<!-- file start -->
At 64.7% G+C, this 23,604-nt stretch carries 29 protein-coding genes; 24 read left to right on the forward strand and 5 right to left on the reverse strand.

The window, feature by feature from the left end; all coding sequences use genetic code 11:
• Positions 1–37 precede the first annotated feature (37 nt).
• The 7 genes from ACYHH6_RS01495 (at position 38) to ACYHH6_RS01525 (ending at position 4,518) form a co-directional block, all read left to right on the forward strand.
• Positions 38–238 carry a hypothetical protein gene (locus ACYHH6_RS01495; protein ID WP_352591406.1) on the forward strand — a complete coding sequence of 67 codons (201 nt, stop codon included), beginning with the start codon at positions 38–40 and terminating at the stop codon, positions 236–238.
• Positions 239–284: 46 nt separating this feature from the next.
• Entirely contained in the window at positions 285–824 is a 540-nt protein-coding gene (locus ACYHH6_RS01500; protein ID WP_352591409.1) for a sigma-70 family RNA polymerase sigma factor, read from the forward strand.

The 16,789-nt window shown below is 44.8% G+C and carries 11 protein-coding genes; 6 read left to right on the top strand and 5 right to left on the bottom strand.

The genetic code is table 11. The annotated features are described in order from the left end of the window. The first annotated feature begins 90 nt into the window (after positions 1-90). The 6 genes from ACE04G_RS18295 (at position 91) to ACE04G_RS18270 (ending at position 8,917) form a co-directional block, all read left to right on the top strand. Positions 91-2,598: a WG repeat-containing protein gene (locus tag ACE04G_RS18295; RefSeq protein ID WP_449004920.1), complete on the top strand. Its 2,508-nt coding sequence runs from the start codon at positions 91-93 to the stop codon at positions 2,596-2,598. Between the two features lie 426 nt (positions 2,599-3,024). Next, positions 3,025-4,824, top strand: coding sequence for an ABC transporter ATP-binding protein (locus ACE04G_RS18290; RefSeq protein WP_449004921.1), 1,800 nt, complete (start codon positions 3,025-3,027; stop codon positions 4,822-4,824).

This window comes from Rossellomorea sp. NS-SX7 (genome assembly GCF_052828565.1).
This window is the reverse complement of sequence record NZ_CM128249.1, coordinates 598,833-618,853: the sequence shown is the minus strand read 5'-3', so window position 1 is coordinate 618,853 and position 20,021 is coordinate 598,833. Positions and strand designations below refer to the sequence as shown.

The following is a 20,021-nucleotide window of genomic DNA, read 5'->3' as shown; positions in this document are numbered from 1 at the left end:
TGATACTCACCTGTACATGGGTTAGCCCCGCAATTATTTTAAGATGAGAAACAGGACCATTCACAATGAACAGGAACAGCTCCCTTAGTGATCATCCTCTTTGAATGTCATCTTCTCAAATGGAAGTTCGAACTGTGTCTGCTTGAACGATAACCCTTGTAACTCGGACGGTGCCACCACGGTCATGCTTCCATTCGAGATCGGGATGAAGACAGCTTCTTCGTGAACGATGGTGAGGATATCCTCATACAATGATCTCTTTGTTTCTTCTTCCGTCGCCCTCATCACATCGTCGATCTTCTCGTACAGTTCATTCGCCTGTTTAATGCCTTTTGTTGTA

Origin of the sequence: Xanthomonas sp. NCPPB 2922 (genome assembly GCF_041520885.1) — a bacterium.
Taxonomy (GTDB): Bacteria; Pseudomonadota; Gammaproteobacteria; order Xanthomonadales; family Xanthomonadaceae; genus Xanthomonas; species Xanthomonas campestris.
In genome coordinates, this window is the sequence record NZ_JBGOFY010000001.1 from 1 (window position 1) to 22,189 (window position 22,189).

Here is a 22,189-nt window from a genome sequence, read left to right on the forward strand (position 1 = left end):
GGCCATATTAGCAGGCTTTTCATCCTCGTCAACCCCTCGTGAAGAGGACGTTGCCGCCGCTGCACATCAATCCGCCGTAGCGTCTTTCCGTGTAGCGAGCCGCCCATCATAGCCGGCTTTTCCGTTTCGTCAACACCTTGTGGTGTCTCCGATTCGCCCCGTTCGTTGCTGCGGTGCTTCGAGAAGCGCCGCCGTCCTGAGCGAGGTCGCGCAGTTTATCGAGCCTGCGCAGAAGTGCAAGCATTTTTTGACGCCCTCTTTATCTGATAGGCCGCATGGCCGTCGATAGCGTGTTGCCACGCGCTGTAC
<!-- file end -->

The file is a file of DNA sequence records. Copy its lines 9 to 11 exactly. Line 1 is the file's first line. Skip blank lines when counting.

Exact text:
The genetic code is table 11. The annotated features are described in order from the left end of the window. The first annotated feature begins 90 nt into the window (after positions 1-90). The 6 genes from ACE04G_RS18295 (at position 91) to ACE04G_RS18270 (ending at position 8,917) form a co-directional block, all read left to right on the top strand. Positions 91-2,598: a WG repeat-containing protein gene (locus tag ACE04G_RS18295; RefSeq protein ID WP_449004920.1), complete on the top strand. Its 2,508-nt coding sequence runs from the start codon at positions 91-93 to the stop codon at positions 2,596-2,598. Between the two features lie 426 nt (positions 2,599-3,024). Next, positions 3,025-4,824, top strand: coding sequence for an ABC transporter ATP-binding protein (locus ACE04G_RS18290; RefSeq protein WP_449004921.1), 1,800 nt, complete (start codon positions 3,025-3,027; stop codon positions 4,822-4,824).

This window comes from Rossellomorea sp. NS-SX7 (genome assembly GCF_052828565.1).
This window is the reverse complement of sequence record NZ_CM128249.1, coordinates 598,833-618,853: the sequence shown is the minus strand read 5'-3', so window position 1 is coordinate 618,853 and position 20,021 is coordinate 598,833. Positions and strand designations below refer to the sequence as shown.